A 2007 federal law envisioned a bright future for cellulosic ethanol, an environment-friendly fuel made of wood chips, switch grass, corn stalks, and other plant waste. The Energy Security and Independence Act set an ambitious goal: At least 250 million gallons of cellulosic ethanol would be produced annually by 2011.
Things haven’t gone according to plan.
The Environmental Protection Agency projected this week that production would reach a mere 6.6 million gallons next year — less than 3 percent of the goal established by Congress. “Overall,” the agency said in a news release, “EPA remains optimistic that the commercial availability of cellulosic biofuel will continue to grow in the years ahead.”
Others aren’t so sure. As the lame-duck Congress considers whether to extend tax credits for corn ethanol — the most prevalent and heavily subsidized type of biofuel — some say it’s time to rethink federal energy policy.
The 45-cent-per-gallon tax credit for blenders who add corn ethanol to gasoline expires Dec. 31 and amounts to an annual “$6 billion giveaway to the oil companies,” said Jeremy Martin, a senior scientist with the Union of Concerned Scientists.
The EPA’s Renewable Fuel Standard already mandates that nearly 12 billion gallons of corn ethanol be produced this year, and that target will be hit, making the tax credit redundant, said Sheila Korth, a legislative and policy analyst with the Environmental Working Group. The Government Accountability Office agreed in a 2009 report. “Because the [mandate] would ensure that the same amount of ethanol was used by blenders with or without the [tax credit],” the GAO said, “we and others have found that removing the [credit] would not adversely affect the demand for corn for ethanol and the income of corn producers ...”
All told, the federal government lost about $17 billion in revenue from 2005-09 as a result of the corn ethanol tax credit, according to Korth. And the production of corn ethanol has major environmental impacts, notably the clearing of vast swaths of land for corn-growing and water pollution from pesticides and fertilizers, the Environmental Working Group says.
Nonetheless, farm-state supporters of corn ethanol, among them Republican Sen. Charles Grassley of Iowa, can be expected to vigorously defend the subsidy.
“Allowing the provisions to expire or remain expired would threaten jobs, harm the environment, weaken our renewable fuel industries, and increase our dependence on foreign oil,” Grassley and 14 other senators said in a letter today to Senate Majority Leader Harry Reid and Republican Leader Mitch McConnell.
Matt Hartwig, a spokesman for the Renewable Fuels Association, an ethanol industry group, said that the expiration of the tax credit could result in a 30 percent drop in corn ethanol production and the loss of some 110,000 jobs.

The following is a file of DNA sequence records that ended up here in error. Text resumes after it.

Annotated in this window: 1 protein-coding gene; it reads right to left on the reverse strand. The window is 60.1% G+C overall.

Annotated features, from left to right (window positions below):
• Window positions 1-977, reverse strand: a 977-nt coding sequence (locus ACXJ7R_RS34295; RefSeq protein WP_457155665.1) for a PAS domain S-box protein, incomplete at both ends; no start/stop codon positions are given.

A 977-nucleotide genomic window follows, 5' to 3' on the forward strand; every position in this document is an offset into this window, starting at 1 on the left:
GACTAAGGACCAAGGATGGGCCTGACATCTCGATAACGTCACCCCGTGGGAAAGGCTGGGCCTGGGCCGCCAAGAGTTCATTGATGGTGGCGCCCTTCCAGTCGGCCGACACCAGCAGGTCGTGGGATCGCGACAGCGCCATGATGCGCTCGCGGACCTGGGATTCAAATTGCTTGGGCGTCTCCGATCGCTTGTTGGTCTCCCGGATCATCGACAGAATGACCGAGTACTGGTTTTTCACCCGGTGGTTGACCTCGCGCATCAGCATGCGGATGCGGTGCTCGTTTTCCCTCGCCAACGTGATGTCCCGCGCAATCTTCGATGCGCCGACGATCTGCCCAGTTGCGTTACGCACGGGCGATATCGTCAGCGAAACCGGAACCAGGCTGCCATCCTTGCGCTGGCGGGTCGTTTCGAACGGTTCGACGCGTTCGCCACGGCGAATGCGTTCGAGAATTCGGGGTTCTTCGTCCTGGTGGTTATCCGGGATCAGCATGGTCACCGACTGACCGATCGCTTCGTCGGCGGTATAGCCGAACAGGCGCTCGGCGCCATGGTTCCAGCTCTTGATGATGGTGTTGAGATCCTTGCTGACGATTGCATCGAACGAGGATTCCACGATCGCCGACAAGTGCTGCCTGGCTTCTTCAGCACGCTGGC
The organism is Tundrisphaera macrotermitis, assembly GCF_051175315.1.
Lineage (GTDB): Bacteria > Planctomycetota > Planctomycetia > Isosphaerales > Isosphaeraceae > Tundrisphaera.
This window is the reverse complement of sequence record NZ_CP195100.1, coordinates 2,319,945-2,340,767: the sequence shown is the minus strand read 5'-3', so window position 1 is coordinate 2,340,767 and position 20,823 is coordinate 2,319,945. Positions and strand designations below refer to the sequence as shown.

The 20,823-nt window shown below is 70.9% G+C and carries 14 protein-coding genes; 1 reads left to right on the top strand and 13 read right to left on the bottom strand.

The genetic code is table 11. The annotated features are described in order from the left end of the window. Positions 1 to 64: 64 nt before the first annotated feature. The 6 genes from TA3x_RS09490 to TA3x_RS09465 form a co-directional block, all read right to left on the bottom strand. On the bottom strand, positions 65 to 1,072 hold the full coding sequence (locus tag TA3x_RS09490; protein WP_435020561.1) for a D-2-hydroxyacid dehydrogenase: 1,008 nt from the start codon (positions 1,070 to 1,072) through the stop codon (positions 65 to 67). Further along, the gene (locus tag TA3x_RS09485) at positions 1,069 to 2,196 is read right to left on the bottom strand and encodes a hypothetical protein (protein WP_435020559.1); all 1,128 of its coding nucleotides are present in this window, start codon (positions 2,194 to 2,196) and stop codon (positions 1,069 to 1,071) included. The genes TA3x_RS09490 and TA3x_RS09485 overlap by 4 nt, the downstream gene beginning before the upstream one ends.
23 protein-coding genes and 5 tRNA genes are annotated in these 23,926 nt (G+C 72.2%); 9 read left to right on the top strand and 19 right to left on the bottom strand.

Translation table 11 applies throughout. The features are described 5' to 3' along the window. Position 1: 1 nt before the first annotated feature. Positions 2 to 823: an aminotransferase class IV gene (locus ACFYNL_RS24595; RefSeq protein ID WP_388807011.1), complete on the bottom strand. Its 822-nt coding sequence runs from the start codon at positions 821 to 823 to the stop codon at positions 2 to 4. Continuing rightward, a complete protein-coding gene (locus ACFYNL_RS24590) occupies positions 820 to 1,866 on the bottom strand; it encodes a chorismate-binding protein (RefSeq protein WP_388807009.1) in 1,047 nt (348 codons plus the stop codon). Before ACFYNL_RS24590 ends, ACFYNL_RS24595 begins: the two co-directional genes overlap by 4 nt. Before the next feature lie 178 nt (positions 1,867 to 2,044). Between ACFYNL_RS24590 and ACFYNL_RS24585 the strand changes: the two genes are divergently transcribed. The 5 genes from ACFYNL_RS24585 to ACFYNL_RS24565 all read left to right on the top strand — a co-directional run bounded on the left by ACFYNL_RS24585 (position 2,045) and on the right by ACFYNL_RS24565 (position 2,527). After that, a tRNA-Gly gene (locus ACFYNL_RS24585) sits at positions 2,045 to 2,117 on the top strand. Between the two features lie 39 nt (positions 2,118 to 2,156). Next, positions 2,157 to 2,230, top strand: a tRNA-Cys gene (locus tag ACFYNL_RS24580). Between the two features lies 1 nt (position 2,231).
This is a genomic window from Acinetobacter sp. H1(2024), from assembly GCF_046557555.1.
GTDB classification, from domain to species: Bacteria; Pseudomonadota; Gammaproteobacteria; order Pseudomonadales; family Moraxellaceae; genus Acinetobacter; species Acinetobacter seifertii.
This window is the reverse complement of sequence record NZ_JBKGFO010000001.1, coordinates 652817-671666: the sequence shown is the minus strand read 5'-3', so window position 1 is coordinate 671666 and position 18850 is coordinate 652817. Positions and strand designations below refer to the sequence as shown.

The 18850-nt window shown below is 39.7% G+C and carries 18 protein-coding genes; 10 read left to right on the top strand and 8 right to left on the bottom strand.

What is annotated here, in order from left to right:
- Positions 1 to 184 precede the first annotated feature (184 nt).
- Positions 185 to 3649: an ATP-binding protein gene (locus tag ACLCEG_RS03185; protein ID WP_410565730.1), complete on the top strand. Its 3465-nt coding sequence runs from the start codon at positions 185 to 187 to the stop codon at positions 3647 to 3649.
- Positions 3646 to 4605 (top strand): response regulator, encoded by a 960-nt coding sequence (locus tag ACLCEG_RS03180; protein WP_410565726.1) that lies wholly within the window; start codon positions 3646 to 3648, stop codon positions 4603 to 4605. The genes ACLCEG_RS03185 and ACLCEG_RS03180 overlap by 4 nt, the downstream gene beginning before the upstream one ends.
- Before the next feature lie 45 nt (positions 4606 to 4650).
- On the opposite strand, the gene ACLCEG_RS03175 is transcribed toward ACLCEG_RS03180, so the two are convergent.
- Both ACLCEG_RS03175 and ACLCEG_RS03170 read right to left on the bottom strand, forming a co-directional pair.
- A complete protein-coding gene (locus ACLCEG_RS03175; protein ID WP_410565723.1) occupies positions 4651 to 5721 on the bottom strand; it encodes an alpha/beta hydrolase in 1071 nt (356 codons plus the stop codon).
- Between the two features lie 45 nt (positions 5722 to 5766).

Corn ethanol is “the only viable alternative to gasoline that we have today,” Hartwig said, adding that “the investment we make in ethanol is really pennies when you compare it to the subsidies that the petroleum industry receives.” Corn ethanol is also less damaging to the planet than oil and gas drilling, Hartwig said. “It all has to be taken in context,” he said. “It’s a better option than oil.”
Producers and blenders of cellulosic ethanol receive tax credits totaling $1.01 per gallon. These don’t expire until Dec. 31, 2012. But there’s little evidence that the credits have had an effect.
There are still no commercial producers of cellulosic ethanol, and Hartwig blames the industry’s plodding start on the deep economic recession and the lack of federal incentives. According to a recent report by the Congressional Research Service, 10 plants that ultimately will use corn cobs, wood chips and other waste materials to make fuel have received $422 million in research-and-development funding and loan guarantees from the Department of Energy and the Department of Agriculture.
But the EPA’s low 2011 production target for cellulosic ethanol under the Renewable Fuel Standard “sends a chilling message,” Hartwig said. The nascent industry, he said, needs a bigger boost: “Access to capital is the chief hindrance to the development of the industry, because you’re talking about essentially new technologies.”
Martin, of the Union of Concerned Scientists, said it’s time for Congress to shift its emphasis from corn ethanol to cellulosic. He and other experts believe that a government investment of $4 billion over the next four to five years would give producers the jump-start they need to make the nation’s first billion gallons of cellulosic ethanol.